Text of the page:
In addition to the usual reviews and comments you would find on a horror movie blog, this is also a document of the wonderfully vast horror movie section of the video store I worked at in my youth.

Saturday, May 30, 2009

That's One Pissed Off Granny!

I awaited Sam Raimi's new movie Drag Me To Hell with a combination of excitement and trepidation. I wanted to be good and up to Raimi's high standards, but most of all I think I just didn't want to be disappointed. I was afraid that perhaps Raimi had been rubbing elbows in Hollywood for so long, that perhaps he had lost touch with the genre that put him on the map. When the trailer was released a few months back, it did nothing to assail my fears. It looked like a combination of homogenized big budget fare of late, like The Unborn and Asian horror remakes (The Grudge was coincidentally imported by Raimi's own production company Ghosthouse Pictures), but I wasn't going to pass judgment just based on a trailer. On Thursday night, I headed into town to catch the midnight screening of Drag Me To Hell and now as I'm typing this review I feel ashamed. I'm ashamed because I never should have doubted that crazy fucker.

After a young loan officer (Alison Lohman) is cursed by an elderly gypsy, she has only three days to reverse the hex before the evil demon Lamia comes to collect her soul and carry her off to the burning fires of hell!

Drag Me To Hell is soooo much fun and a total blast to watch. What will knock you flat almost immediately is the amazing sound design. Drag Me To Hell is cranked to eleven. The film is packed with jump scares, but they come from so many different angles that they never get monotonous. There were times where I was sitting there giggling like a schoolgirl in anticipation of the next spike. It was a little stressful, I don't mind telling you. A good stress, however; the kind only the best can bring out of you. The trailer does the movie a disservice. It gives you no indication as to the craziness that ensues within. You clearly get the feeling that Raimi and Greg Nicotero (of KNB EFX) were just going balls-out and having fun with this. I can almost picture the two of them spit balling ideas for ways to torture the protagonist, all the while with huge grins on their faces. Speaking of Alison Lohman, I have to give her credit. She was a real trooper. Raimi subjects her to as many bumps, bruises and ooey-gooey indignities that he could pack into ninety-nine minutes. I wonder if Bruce Campbell gave her any pointers.

Ellen Page is a wuss.

Sadly, Bruce does not make an appearance in Drag Me To Hell, but Raimi's old Classic 1973 Oldsmobile Delta 88 gets a lot of screen time, probably the most its had since the Evil Dead films. It's still looking good. I'd say the only negative for me was Drag Me To Hell's reliance on CGI. It wasn't that they were necessarily bad quality, I was just always aware of them. I don't know why they went this route – I would imagine it was more to do with the PG-13 rating than lack of funds – but it made me long for the days of KNB's practical effects. However, supernatural subject matter is a lot easier to pass by the censors, than the stuff we see in slashers and zombie flicks, so I don't think it really hurts it that much. Probably most important, is that Raimi never forgets that we are here to be entertained. There are so few directors out there that can do what he does successfully. I mean the majority of movies I see, I'm just observing them, but with Drag Me To Hell I was IN IT. Last week, I linked to an interview with Sam talking about what he set out to do with this picture;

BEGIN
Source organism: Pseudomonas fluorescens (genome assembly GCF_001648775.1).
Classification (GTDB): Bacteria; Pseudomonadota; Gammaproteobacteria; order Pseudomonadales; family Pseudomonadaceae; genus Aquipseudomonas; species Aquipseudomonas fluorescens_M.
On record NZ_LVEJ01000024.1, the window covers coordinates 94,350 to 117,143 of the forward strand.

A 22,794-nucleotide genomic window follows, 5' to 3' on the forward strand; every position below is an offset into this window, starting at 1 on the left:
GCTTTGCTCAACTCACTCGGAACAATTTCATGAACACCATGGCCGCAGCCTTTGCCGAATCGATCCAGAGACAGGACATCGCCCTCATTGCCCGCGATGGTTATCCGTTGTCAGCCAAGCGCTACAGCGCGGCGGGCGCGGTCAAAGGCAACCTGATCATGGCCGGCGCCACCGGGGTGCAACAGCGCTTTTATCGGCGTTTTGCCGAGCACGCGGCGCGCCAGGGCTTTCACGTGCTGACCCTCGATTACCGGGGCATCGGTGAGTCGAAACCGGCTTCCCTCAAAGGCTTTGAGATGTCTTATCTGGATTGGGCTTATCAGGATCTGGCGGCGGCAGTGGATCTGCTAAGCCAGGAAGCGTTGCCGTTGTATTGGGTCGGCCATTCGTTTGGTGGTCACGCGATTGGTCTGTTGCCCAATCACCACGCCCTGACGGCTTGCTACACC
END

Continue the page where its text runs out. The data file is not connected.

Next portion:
“I felt that in some really good horror films, like when I saw John Carpenter’s HALLOWEEN for the first time, the whole audience was electrified with fear. They were all as one, all terrified and amplifying their fears one on to the next.”

I felt that. By the vibrations on the rail I had my foot on and the kicks to the back of my seat, I could tell that we were all one, and just enjoying the ride. If you're not into this movie after the parking garage scene, then I don't know want to tell you. It was then that I realized that this movie was going to be more Evil Dead 2, than Evil Dead, and I was fine with that. By the time the climax rolls around, it seems like you are almost watching the precursor to a fourth installment. I know Sam Raimi didn't intend it that way, but all the hallmarks were there. I won't spoil them here, but your jaw will open, you will laugh and you will join us. I implore anyone whose even a little bit interested in checking this out to please do so, as Drag Me To Hell is best viewed in a theatre with an audience.

Lastly, all I would like to say is welcome back to horror, Mr. Raimi. We missed you.


Matt said...

I saw this tonight and I have the same feelings you have. This was pure entertainment. The trailer did it no justice at all!

Anonymous said...

My exact thoughts when I saw this film were: meh. The only parts that I really enjoyed were the scenes that were reminiscent to the Evil Dead series. So basically, what made the movie good for me, was the shit I already knew and loved; nothing new here. It could also be that CGI usually ruins my interest, like you said, Jay, I am just too aware of it. It was pretty gross, however, but then again, it's the same kind of gross as the Evil Dead. They even had the eyeball popping! The plot in itself was corny, and I felt that overall the movie was just a homage to when Raimi was really awesome.

The Inevitable Zombie Apocalypse said...

I saw this opening night and I totally loved it. I may be letting my enthusiasm carry me away, but I felt like I was seeing a future classic. Here's my review (not on my zombie site, obviously -- I do like and write about other horror!)

Drag me to Hell review